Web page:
Mortgage giant Freddie Mac’s weekly rate survey shows interest rates back at historic lows, but some observers guessed these deals may not last.
Freddie Mac found …
- Average rates for 30-year fixed loans at 4.17 percent — down from 4.24 percent last week and lowest in their records that go back to 1971.
- Average 15-year fixed rate was 3.57 percent vs. 3.63 percent previously. This is also the lowest since Freddie Mac started tracking these loans in 1991.
- Also, 5-year hybrid adjustable-rate mortgages averaged 3.25 percent vs. 3.39 percent and 1-year Treasury-indexed ARMs were 3.26 percent, flat for the week.
Online loan tracker LendingTree’s latest weekly report showed as of Tuesday its lowest rates from its network of lenders: 3.75 percent (3.94% APR) for a 30-year fixed; 3.25 percent (3.49% APR) for 15-year fixed; and 2.625 percent (3.13% APR) for 5/1 ARM.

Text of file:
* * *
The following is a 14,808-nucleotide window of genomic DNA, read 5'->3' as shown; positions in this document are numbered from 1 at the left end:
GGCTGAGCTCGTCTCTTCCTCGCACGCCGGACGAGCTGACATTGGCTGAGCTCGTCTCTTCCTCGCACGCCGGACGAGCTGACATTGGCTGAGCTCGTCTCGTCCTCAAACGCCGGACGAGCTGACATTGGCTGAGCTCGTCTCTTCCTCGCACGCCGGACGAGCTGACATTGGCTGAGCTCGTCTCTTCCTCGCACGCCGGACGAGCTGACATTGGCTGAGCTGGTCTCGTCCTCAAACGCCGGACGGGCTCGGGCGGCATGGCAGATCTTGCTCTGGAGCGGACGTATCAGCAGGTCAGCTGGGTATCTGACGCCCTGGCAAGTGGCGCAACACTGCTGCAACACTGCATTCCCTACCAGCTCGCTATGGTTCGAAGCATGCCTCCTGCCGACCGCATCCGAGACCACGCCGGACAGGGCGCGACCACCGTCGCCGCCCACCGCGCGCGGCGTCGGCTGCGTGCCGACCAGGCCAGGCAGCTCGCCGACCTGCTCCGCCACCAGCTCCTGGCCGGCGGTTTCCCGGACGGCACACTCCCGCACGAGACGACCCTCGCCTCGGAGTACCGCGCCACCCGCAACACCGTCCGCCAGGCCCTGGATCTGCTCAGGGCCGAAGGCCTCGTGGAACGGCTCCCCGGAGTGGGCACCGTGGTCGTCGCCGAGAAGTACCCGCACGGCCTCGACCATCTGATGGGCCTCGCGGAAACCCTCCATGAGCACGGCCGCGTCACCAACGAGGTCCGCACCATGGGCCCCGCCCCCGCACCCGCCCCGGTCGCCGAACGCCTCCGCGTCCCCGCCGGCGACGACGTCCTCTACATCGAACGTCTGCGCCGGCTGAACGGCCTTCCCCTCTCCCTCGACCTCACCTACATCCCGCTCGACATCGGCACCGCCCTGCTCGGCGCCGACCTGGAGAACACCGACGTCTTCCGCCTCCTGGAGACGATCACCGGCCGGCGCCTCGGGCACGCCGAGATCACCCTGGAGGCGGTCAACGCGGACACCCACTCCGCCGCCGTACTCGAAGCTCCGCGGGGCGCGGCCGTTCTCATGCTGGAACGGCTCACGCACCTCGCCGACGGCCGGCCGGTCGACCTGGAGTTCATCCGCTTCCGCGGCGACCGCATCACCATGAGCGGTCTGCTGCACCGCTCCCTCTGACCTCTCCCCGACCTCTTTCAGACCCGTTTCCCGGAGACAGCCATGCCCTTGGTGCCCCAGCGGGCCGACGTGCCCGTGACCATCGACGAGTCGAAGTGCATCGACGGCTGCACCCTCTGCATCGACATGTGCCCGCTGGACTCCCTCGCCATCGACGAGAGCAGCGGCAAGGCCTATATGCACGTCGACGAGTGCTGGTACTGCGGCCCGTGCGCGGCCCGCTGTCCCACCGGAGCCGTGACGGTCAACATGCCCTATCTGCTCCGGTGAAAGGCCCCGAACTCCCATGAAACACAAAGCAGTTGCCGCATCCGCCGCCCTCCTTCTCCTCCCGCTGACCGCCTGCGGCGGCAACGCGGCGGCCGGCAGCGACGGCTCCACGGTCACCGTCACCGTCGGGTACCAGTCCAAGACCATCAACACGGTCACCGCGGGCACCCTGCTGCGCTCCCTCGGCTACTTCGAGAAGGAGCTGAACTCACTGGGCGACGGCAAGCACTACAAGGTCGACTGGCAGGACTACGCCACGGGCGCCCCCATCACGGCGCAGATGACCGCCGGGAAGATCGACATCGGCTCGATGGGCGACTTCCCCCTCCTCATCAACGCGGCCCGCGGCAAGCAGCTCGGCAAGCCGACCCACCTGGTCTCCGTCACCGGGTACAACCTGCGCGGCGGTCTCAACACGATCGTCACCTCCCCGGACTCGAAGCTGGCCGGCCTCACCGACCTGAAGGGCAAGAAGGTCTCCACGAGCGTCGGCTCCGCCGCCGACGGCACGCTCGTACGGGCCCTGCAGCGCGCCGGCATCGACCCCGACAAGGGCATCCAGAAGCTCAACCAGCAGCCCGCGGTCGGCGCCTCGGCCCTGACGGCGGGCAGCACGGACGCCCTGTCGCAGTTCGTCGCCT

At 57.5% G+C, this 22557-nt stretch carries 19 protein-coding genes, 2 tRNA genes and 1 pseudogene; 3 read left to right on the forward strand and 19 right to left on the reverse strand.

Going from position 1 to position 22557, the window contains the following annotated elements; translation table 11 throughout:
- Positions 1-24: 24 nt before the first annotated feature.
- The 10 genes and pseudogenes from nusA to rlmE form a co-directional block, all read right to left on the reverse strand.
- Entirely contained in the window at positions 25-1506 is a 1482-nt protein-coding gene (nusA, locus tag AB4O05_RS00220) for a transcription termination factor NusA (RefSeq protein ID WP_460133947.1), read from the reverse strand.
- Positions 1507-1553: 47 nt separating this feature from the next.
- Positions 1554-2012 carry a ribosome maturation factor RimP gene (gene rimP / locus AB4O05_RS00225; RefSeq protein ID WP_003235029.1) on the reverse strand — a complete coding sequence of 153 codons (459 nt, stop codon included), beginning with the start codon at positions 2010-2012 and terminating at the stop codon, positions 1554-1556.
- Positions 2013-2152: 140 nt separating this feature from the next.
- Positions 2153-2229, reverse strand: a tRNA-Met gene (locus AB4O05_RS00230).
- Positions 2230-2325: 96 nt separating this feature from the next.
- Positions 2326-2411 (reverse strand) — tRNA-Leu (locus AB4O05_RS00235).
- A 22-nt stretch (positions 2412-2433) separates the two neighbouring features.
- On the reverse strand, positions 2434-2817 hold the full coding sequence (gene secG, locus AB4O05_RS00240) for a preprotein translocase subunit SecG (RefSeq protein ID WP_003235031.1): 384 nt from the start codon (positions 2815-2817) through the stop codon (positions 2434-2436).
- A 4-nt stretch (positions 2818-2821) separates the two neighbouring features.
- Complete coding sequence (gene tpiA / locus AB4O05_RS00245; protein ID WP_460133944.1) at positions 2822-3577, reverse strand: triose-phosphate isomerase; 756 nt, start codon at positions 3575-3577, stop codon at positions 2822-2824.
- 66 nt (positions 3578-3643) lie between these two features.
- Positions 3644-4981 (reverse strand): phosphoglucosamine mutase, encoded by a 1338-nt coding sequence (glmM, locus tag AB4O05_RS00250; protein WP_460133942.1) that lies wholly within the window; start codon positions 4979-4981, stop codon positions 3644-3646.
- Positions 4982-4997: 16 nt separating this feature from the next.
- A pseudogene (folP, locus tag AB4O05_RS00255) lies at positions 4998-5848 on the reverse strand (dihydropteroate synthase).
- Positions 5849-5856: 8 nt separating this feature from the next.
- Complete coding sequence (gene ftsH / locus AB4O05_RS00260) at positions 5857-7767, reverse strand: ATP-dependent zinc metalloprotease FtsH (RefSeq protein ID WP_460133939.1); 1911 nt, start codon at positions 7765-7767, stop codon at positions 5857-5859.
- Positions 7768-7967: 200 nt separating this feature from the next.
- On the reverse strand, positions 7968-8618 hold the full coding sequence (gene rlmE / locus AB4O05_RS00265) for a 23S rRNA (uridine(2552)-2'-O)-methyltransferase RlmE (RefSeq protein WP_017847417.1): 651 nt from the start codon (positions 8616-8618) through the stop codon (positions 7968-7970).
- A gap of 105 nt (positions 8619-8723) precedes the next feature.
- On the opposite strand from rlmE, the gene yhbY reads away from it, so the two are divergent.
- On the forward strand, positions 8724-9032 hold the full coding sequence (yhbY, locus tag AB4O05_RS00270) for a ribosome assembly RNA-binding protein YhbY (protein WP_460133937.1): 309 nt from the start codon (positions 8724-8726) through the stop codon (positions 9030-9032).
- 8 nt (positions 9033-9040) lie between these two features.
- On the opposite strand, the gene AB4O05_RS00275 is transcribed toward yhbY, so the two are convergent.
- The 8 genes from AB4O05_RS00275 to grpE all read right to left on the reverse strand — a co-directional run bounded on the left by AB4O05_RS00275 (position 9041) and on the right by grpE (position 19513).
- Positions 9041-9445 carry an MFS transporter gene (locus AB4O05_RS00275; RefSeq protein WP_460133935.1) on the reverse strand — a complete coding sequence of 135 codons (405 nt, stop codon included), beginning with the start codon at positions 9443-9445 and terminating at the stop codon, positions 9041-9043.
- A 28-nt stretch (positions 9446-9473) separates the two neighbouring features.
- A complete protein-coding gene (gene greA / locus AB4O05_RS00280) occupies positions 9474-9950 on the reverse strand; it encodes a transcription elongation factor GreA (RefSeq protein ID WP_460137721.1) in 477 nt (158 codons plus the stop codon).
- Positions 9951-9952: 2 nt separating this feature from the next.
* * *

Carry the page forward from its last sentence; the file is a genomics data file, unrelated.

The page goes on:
If you recall, the Federal Reserve last week said it would buy $600 billion in government bonds as a way to help keep interest rates — like mortgages — low. Says Cameron Findlay, LendingTree chief economist: “As expected, the Federal Reserve’s decision to pursue quantitative easing has driven mortgage rates down this week.”
Looking forward, Bankrate’s weekly Rate Trend Index, surveying mortgage experts on where rates are headed in next seven days, found half of the panel expecting a rise; 29 percent predicted another fall; and 21 percent expect more or less unchanged.
And does the cheap money make a difference to housing? Freddie Mac Chief Economist Frank Nothaft: “Despite historically low mortgage rates, however, the housing recovery continues to be slow owing in part to household job uncertainty and tight credit conditions.”